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June 25, 2018

Politicians shouldn't mix politics with health issues

Principal Secretary for Health Nicholas Muraguri administers Tetanus vaccine to a mother during the national launch of Measles, Rubella and Tetanus vaccination in Narok County on May 17th, 2016
Principal Secretary for Health Nicholas Muraguri administers Tetanus vaccine to a mother during the national launch of Measles, Rubella and Tetanus vaccination in Narok County on May 17th, 2016

Raila Odinga’s comments in a televised statement on Monday that an anti-tetanus vaccine given to women in 2014 was laced with an agent to sterilize them were reckless.

If lives are lost to tetanus, Raila could be responsible, given the veneration he is accorded by his most ardent followers.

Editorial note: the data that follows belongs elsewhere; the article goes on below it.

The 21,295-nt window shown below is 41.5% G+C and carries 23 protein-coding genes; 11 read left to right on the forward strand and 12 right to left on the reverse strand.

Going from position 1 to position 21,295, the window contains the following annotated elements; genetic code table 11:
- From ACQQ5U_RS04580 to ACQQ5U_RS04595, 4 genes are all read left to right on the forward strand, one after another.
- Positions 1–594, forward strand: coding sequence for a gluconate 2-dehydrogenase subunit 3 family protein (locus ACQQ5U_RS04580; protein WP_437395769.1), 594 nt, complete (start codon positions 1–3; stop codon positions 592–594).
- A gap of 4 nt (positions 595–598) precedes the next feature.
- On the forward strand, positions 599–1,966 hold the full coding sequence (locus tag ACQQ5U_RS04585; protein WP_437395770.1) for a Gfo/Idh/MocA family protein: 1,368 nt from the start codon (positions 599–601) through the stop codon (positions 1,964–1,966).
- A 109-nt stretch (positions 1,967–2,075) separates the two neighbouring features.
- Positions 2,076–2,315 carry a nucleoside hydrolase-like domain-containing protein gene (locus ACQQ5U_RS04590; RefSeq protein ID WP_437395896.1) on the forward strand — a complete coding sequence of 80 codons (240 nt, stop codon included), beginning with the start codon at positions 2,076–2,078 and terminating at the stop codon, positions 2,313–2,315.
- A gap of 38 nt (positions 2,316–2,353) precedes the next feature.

The World Health Organisation rejected Raila’s claims the same afternoon they were made, and stated that the vaccine had been used safely for almost two generations.

Raila tabled copies of reports from four laboratories that confirmed the vaccine was contaminated, including the University of Nairobi and medical journal the Lancet Kenya, none of whom have commented.

Making political hay out of mothers and newborns’ lives is mixing politics with important issues of health.

Raila and all other politicians should avoid holding forth controversially on issues that touch on real-life medical concerns.

They should issue no fears or other inhibitions where healthcare concerns are involved.

Joining hands with the Catholic Church on this issue makes it likely that many people will avoid the tetanus jab.

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